Birds on The Verge
The imagery of the Phoenix was working for me at the time, ideas of rebirth, regeneration. It descends into the corny, the sentimental, with the dramatic foundations of friendship and “ancient stone” but this poem remains a favorite, because I do know what I was going through at the time and all of the meanings it has for me.
Obviously, it’s about getting ones posterior kicked and getting up.
  an ode to Joan of Arc  at the end, a verse I sometimes drop. Otherwise, well, personal, metaphorical demons are just that, aren’t they? Personal?
I still love this poem. This was where I started to see something change, something turn. Maybe a willingness to be more honest or to express that? And it had actually been three years since I’d quit cigarettes but I felt like I needed to lie somewhat, like I didn’t want anyone to know when I had really quit smoking.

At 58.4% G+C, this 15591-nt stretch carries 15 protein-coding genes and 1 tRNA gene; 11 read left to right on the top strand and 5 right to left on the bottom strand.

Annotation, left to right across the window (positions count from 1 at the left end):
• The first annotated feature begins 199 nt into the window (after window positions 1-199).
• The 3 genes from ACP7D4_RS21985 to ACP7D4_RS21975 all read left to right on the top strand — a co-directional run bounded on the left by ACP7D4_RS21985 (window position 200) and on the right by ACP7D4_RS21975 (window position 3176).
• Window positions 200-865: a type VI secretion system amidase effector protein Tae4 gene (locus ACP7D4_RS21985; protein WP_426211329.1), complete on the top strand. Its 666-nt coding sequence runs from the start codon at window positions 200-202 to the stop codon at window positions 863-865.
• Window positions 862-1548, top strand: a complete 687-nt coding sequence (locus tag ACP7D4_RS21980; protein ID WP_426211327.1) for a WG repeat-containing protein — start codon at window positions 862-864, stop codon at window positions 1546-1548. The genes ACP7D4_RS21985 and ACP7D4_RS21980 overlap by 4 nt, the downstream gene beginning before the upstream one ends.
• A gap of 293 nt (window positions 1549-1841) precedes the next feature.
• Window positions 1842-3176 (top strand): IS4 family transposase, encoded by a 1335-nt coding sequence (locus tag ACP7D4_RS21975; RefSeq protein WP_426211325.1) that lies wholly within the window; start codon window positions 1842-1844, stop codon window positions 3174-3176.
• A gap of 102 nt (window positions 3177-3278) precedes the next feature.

And that is not to lend to the idea that everything written in this style, confessional, is actual truth. It’s just the opposite a lot of the time. But, it’s the emotion that has to ring true. This is where I saw the change begin. Where it started to become about understanding processes to get at what was needed with the words.


   We learn our craft.
    I felt the need to scrawl, on the side of the apartment building where we lived in Richardson, Texas when I was four, while some boys who wouldn’t let me into their “He-Man-Woman-Haters Club” set fire to a hedge, the first word I learned to spell when I was four. You know, maybe that was it… Look here, the magnificence of this first word. I can write it in lowercase or, with capital letters. Look here at the amazing TOE, written in fine stubby pencil, four year old font.
We learn.